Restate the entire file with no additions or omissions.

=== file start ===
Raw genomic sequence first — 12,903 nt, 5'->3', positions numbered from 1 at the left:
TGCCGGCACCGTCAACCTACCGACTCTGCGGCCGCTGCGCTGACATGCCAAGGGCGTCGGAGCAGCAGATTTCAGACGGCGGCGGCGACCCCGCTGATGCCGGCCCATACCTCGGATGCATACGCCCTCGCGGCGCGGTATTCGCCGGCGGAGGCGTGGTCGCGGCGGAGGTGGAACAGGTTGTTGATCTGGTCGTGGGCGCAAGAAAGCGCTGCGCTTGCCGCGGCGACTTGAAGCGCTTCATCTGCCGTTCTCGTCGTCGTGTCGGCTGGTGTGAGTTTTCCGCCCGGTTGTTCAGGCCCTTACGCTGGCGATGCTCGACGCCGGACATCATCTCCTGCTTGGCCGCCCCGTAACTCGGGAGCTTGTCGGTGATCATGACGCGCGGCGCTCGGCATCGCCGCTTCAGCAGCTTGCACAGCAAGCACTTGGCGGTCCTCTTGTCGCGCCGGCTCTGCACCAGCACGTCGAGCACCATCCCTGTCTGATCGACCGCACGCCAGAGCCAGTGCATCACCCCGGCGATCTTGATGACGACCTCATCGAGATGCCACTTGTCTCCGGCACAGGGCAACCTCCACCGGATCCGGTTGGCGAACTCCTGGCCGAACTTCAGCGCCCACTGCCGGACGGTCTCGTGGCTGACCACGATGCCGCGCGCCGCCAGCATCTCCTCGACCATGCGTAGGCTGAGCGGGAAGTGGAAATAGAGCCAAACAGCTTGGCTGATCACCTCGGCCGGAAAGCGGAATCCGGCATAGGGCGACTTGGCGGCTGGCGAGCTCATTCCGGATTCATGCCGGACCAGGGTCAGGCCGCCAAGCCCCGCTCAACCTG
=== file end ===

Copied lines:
Raw genomic sequence first — 12,903 nt, 5'->3', positions numbered from 1 at the left:
TGCCGGCACCGTCAACCTACCGACTCTGCGGCCGCTGCGCTGACATGCCAAGGGCGTCGGAGCAGCAGATTTCAGACGGCGGCGGCGACCCCGCTGATGCCGGCCCATACCTCGGATGCATACGCCCTCGCGGCGCGGTATTCGCCGGCGGAGGCGTGGTCGCGGCGGAGGTGGAACAGGTTGTTGATCTGGTCGTGGGCGCAAGAAAGCGCTGCGCTTGCCGCGGCGACTTGAAGCGCTTCATCTGCCGTTCTCGTCGTCGTGTCGGCTGGTGTGAGTTTTCCGCCCGGTTGTTCAGGCCCTTACGCTGGCGATGCTCGACGCCGGACATCATCTCCTGCTTGGCCGCCCCGTAACTCGGGAGCTTGTCGGTGATCATGACGCGCGGCGCTCGGCATCGCCGCTTCAGCAGCTTGCACAGCAAGCACTTGGCGGTCCTCTTGTCGCGCCGGCTCTGCACCAGCACGTCGAGCACCATCCCTGTCTGATCGACCGCACGCCAGAGCCAGTGCATCACCCCGGCGATCTTGATGACGACCTCATCGAGATGCCACTTGTCTCCGGCACAGGGCAACCTCCACCGGATCCGGTTGGCGAACTCCTGGCCGAACTTCAGCGCCCACTGCCGGACGGTCTCGTGGCTGACCACGATGCCGCGCGCCGCCAGCATCTCCTCGACCATGCGTAGGCTGAGCGGGAAGTGGAAATAGAGCCAAACAGCTTGGCTGATCACCTCGGCCGGAAAGCGGAATCCGGCATAGGGCGACTTGGCGGCTGGCGAGCTCATTCCGGATTCATGCCGGACCAGGGTCAGGCCGCCAAGCCCCGCTCAACCTG